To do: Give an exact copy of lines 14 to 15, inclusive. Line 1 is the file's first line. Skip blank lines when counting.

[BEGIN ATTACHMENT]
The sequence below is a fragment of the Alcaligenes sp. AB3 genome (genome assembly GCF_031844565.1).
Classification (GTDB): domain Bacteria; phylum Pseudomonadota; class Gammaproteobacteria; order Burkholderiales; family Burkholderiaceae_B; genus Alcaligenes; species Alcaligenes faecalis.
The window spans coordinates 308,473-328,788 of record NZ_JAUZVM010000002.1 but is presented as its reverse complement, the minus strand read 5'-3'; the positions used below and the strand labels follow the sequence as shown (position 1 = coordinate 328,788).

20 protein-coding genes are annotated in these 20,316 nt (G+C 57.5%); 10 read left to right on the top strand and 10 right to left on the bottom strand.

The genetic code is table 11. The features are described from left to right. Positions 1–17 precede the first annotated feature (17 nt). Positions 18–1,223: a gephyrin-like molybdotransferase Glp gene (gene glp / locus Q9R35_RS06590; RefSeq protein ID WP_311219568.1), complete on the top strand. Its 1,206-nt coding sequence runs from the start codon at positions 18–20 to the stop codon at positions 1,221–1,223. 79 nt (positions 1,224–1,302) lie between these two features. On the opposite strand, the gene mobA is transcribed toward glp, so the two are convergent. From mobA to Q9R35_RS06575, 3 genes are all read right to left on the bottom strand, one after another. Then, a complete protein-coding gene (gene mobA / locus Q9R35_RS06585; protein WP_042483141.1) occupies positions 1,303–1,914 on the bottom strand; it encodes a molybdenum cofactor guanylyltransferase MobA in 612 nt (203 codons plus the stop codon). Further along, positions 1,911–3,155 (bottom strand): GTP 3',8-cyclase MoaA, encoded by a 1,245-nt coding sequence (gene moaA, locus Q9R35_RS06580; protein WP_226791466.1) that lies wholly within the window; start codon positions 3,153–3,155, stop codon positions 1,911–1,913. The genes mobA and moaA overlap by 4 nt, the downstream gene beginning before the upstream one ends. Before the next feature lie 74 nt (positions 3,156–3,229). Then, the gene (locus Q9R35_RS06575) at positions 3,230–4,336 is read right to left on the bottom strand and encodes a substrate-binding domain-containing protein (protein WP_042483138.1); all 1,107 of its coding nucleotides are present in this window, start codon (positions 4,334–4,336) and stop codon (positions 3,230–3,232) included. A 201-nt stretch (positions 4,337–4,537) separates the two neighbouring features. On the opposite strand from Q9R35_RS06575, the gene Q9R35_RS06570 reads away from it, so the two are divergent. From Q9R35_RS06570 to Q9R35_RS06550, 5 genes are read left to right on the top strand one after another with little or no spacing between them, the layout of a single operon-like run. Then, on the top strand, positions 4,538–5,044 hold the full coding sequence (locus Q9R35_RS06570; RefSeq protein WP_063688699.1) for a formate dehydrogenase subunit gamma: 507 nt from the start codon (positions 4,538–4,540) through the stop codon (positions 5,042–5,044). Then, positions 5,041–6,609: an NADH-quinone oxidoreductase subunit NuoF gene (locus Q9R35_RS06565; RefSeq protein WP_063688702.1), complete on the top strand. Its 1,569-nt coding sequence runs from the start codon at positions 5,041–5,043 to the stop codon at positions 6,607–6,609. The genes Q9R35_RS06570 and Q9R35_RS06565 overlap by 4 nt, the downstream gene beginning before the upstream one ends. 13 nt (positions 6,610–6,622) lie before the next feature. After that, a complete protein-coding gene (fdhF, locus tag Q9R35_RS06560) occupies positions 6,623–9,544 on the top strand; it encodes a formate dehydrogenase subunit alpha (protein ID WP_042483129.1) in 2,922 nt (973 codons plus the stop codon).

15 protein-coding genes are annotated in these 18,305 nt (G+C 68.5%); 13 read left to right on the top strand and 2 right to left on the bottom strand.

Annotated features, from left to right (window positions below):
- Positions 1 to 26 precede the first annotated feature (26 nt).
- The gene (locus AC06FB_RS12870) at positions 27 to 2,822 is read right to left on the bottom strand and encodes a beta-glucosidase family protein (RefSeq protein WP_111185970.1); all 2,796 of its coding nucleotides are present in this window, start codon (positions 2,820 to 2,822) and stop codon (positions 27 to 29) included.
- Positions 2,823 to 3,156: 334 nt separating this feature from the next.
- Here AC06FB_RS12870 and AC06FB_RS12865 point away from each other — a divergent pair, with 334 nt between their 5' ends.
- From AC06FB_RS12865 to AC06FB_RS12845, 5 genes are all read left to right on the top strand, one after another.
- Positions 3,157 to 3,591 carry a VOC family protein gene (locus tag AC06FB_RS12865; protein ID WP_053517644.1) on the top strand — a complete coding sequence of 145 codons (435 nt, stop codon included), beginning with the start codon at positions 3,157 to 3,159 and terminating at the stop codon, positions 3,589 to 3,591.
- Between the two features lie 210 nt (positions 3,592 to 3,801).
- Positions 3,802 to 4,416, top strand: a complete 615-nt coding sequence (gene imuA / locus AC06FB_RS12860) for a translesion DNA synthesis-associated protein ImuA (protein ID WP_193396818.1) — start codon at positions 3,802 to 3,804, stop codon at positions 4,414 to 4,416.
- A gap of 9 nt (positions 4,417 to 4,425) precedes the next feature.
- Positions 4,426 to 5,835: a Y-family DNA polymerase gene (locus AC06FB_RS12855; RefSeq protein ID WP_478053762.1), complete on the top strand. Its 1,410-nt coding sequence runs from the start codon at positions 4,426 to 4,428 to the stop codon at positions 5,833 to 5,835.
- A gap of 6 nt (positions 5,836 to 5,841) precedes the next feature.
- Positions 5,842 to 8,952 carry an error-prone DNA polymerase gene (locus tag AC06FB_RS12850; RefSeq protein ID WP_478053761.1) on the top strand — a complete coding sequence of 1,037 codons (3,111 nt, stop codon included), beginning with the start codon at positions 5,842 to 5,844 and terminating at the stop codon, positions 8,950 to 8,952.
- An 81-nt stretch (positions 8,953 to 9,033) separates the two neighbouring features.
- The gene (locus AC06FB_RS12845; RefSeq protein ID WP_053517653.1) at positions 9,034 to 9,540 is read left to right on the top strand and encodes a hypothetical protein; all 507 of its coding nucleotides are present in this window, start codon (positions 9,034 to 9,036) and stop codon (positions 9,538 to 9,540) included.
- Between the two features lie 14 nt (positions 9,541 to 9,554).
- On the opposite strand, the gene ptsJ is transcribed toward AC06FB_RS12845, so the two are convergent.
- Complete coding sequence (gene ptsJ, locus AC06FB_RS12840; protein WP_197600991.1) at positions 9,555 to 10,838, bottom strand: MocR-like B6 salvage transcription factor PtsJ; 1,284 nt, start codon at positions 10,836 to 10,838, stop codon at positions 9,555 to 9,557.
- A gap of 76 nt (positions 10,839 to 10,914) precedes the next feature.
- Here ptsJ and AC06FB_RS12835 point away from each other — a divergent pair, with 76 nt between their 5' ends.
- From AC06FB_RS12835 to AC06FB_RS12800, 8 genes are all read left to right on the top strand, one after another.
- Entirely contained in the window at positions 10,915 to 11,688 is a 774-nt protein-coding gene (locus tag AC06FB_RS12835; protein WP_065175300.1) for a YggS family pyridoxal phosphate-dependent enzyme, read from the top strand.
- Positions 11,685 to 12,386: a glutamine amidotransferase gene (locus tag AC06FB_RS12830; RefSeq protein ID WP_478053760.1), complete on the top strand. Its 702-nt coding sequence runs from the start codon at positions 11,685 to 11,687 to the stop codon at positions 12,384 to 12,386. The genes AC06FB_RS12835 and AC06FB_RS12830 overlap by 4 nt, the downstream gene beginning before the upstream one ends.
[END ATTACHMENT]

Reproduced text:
- Between the two features lie 210 nt (positions 3,592 to 3,801).
- Positions 3,802 to 4,416, top strand: a complete 615-nt coding sequence (gene imuA / locus AC06FB_RS12860) for a translesion DNA synthesis-associated protein ImuA (protein ID WP_193396818.1) — start codon at positions 3,802 to 3,804, stop codon at positions 4,414 to 4,416.